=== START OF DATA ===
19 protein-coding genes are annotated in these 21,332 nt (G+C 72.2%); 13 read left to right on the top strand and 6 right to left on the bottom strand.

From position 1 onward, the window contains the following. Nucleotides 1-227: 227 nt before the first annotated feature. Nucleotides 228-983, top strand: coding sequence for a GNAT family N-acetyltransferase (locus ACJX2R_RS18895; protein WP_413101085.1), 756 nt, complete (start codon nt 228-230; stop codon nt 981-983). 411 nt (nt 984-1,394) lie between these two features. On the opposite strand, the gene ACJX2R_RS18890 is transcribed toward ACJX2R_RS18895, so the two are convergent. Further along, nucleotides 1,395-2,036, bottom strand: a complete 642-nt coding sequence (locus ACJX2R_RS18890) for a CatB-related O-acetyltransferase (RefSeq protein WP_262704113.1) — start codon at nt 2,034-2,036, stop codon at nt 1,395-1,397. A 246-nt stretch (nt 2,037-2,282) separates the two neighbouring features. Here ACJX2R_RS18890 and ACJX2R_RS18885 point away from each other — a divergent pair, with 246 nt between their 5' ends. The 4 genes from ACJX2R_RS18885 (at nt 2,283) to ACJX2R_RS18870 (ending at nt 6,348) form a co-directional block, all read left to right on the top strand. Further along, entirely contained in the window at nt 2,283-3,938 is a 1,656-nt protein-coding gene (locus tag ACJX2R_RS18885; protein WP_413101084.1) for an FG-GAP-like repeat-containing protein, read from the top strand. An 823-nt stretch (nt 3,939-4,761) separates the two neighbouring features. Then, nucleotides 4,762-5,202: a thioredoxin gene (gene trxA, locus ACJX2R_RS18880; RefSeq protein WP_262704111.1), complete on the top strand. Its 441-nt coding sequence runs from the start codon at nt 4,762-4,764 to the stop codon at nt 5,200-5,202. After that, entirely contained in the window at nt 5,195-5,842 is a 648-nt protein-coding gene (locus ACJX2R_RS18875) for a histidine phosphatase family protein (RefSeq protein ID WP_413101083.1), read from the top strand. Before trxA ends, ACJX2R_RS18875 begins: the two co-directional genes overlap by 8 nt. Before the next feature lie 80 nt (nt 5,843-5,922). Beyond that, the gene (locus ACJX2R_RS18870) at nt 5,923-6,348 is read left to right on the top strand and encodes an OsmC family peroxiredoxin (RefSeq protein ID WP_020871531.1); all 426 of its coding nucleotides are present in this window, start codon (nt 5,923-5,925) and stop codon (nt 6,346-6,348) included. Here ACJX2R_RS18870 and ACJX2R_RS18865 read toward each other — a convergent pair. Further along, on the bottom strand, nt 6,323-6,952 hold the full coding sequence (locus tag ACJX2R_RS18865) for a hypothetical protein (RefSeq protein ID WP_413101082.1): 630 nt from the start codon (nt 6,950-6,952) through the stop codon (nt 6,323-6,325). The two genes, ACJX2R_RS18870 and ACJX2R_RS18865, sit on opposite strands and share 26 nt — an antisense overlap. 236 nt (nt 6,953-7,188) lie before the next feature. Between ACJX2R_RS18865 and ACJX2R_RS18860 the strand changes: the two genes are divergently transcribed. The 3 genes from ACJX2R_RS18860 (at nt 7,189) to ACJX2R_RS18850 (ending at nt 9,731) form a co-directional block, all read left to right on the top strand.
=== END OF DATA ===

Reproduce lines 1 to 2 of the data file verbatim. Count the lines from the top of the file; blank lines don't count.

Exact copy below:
19 protein-coding genes are annotated in these 21,332 nt (G+C 72.2%); 13 read left to right on the top strand and 6 right to left on the bottom strand.

From position 1 onward, the window contains the following. Nucleotides 1-227: 227 nt before the first annotated feature. Nucleotides 228-983, top strand: coding sequence for a GNAT family N-acetyltransferase (locus ACJX2R_RS18895; protein WP_413101085.1), 756 nt, complete (start codon nt 228-230; stop codon nt 981-983). 411 nt (nt 984-1,394) lie between these two features. On the opposite strand, the gene ACJX2R_RS18890 is transcribed toward ACJX2R_RS18895, so the two are convergent. Further along, nucleotides 1,395-2,036, bottom strand: a complete 642-nt coding sequence (locus ACJX2R_RS18890) for a CatB-related O-acetyltransferase (RefSeq protein WP_262704113.1) — start codon at nt 2,034-2,036, stop codon at nt 1,395-1,397. A 246-nt stretch (nt 2,037-2,282) separates the two neighbouring features. Here ACJX2R_RS18890 and ACJX2R_RS18885 point away from each other — a divergent pair, with 246 nt between their 5' ends. The 4 genes from ACJX2R_RS18885 (at nt 2,283) to ACJX2R_RS18870 (ending at nt 6,348) form a co-directional block, all read left to right on the top strand. Further along, entirely contained in the window at nt 2,283-3,938 is a 1,656-nt protein-coding gene (locus tag ACJX2R_RS18885; protein WP_413101084.1) for an FG-GAP-like repeat-containing protein, read from the top strand. An 823-nt stretch (nt 3,939-4,761) separates the two neighbouring features. Then, nucleotides 4,762-5,202: a thioredoxin gene (gene trxA, locus ACJX2R_RS18880; RefSeq protein WP_262704111.1), complete on the top strand. Its 441-nt coding sequence runs from the start codon at nt 4,762-4,764 to the stop codon at nt 5,200-5,202. After that, entirely contained in the window at nt 5,195-5,842 is a 648-nt protein-coding gene (locus ACJX2R_RS18875) for a histidine phosphatase family protein (RefSeq protein ID WP_413101083.1), read from the top strand. Before trxA ends, ACJX2R_RS18875 begins: the two co-directional genes overlap by 8 nt. Before the next feature lie 80 nt (nt 5,843-5,922). Beyond that, the gene (locus ACJX2R_RS18870) at nt 5,923-6,348 is read left to right on the top strand and encodes an OsmC family peroxiredoxin (RefSeq protein ID WP_020871531.1); all 426 of its coding nucleotides are present in this window, start codon (nt 5,923-5,925) and stop codon (nt 6,346-6,348) included. Here ACJX2R_RS18870 and ACJX2R_RS18865 read toward each other — a convergent pair. Further along, on the bottom strand, nt 6,323-6,952 hold the full coding sequence (locus tag ACJX2R_RS18865) for a hypothetical protein (RefSeq protein ID WP_413101082.1): 630 nt from the start codon (nt 6,950-6,952) through the stop codon (nt 6,323-6,325). The two genes, ACJX2R_RS18870 and ACJX2R_RS18865, sit on opposite strands and share 26 nt — an antisense overlap. 236 nt (nt 6,953-7,188) lie before the next feature. Between ACJX2R_RS18865 and ACJX2R_RS18860 the strand changes: the two genes are divergently transcribed. The 3 genes from ACJX2R_RS18860 (at nt 7,189) to ACJX2R_RS18850 (ending at nt 9,731) form a co-directional block, all read left to right on the top strand.